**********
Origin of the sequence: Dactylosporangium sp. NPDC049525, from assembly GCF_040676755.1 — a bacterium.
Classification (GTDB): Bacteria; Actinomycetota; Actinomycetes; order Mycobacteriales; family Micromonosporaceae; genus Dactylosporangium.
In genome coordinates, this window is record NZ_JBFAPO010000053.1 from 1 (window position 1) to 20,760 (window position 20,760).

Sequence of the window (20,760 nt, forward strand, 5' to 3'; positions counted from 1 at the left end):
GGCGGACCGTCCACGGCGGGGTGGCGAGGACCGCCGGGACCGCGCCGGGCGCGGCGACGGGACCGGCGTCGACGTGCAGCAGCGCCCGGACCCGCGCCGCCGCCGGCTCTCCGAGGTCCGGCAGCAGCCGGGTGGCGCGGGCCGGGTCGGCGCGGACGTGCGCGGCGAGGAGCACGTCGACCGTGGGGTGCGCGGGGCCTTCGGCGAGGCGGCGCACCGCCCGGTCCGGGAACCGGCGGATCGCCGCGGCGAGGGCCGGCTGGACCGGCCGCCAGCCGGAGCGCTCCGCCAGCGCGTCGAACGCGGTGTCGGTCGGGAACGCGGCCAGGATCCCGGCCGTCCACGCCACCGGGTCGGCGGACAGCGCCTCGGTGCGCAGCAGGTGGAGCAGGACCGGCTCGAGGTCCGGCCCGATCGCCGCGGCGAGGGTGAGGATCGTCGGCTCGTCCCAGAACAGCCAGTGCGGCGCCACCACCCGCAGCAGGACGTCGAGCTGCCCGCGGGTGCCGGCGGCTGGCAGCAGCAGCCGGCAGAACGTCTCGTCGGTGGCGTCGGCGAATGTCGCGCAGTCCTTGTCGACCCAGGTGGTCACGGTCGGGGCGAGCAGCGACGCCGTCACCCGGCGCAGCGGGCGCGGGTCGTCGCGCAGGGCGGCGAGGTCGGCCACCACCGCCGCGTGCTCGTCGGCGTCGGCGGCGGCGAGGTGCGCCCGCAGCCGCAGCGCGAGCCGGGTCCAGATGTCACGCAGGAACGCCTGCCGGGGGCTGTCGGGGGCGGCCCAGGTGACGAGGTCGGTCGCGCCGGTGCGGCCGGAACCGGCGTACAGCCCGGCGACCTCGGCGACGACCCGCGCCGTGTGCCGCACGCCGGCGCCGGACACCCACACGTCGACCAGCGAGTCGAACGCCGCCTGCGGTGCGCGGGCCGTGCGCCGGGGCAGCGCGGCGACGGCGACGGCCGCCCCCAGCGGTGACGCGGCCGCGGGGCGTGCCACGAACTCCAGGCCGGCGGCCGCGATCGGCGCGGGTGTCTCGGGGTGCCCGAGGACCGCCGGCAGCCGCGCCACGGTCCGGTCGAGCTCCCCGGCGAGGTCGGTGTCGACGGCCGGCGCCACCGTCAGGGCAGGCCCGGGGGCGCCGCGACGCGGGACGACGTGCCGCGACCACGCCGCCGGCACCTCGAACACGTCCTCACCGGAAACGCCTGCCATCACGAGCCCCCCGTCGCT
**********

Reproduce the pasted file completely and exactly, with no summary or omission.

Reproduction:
Origin of the sequence: Dactylosporangium sp. NPDC049525, from assembly GCF_040676755.1 — a bacterium.
Classification (GTDB): Bacteria; Actinomycetota; Actinomycetes; order Mycobacteriales; family Micromonosporaceae; genus Dactylosporangium.
In genome coordinates, this window is record NZ_JBFAPO010000053.1 from 1 (window position 1) to 20,760 (window position 20,760).

Sequence of the window (20,760 nt, forward strand, 5' to 3'; positions counted from 1 at the left end):
GGCGGACCGTCCACGGCGGGGTGGCGAGGACCGCCGGGACCGCGCCGGGCGCGGCGACGGGACCGGCGTCGACGTGCAGCAGCGCCCGGACCCGCGCCGCCGCCGGCTCTCCGAGGTCCGGCAGCAGCCGGGTGGCGCGGGCCGGGTCGGCGCGGACGTGCGCGGCGAGGAGCACGTCGACCGTGGGGTGCGCGGGGCCTTCGGCGAGGCGGCGCACCGCCCGGTCCGGGAACCGGCGGATCGCCGCGGCGAGGGCCGGCTGGACCGGCCGCCAGCCGGAGCGCTCCGCCAGCGCGTCGAACGCGGTGTCGGTCGGGAACGCGGCCAGGATCCCGGCCGTCCACGCCACCGGGTCGGCGGACAGCGCCTCGGTGCGCAGCAGGTGGAGCAGGACCGGCTCGAGGTCCGGCCCGATCGCCGCGGCGAGGGTGAGGATCGTCGGCTCGTCCCAGAACAGCCAGTGCGGCGCCACCACCCGCAGCAGGACGTCGAGCTGCCCGCGGGTGCCGGCGGCTGGCAGCAGCAGCCGGCAGAACGTCTCGTCGGTGGCGTCGGCGAATGTCGCGCAGTCCTTGTCGACCCAGGTGGTCACGGTCGGGGCGAGCAGCGACGCCGTCACCCGGCGCAGCGGGCGCGGGTCGTCGCGCAGGGCGGCGAGGTCGGCCACCACCGCCGCGTGCTCGTCGGCGTCGGCGGCGGCGAGGTGCGCCCGCAGCCGCAGCGCGAGCCGGGTCCAGATGTCACGCAGGAACGCCTGCCGGGGGCTGTCGGGGGCGGCCCAGGTGACGAGGTCGGTCGCGCCGGTGCGGCCGGAACCGGCGTACAGCCCGGCGACCTCGGCGACGACCCGCGCCGTGTGCCGCACGCCGGCGCCGGACACCCACACGTCGACCAGCGAGTCGAACGCCGCCTGCGGTGCGCGGGCCGTGCGCCGGGGCAGCGCGGCGACGGCGACGGCCGCCCCCAGCGGTGACGCGGCCGCGGGGCGTGCCACGAACTCCAGGCCGGCGGCCGCGATCGGCGCGGGTGTCTCGGGGTGCCCGAGGACCGCCGGCAGCCGCGCCACGGTCCGGTCGAGCTCCCCGGCGAGGTCGGTGTCGACGGCCGGCGCCACCGTCAGGGCAGGCCCGGGGGCGCCGCGACGCGGGACGACGTGCCGCGACCACGCCGCCGGCACCTCGAACACGTCCTCACCGGAAACGCCTGCCATCACGAGCCCCCCGTCGCT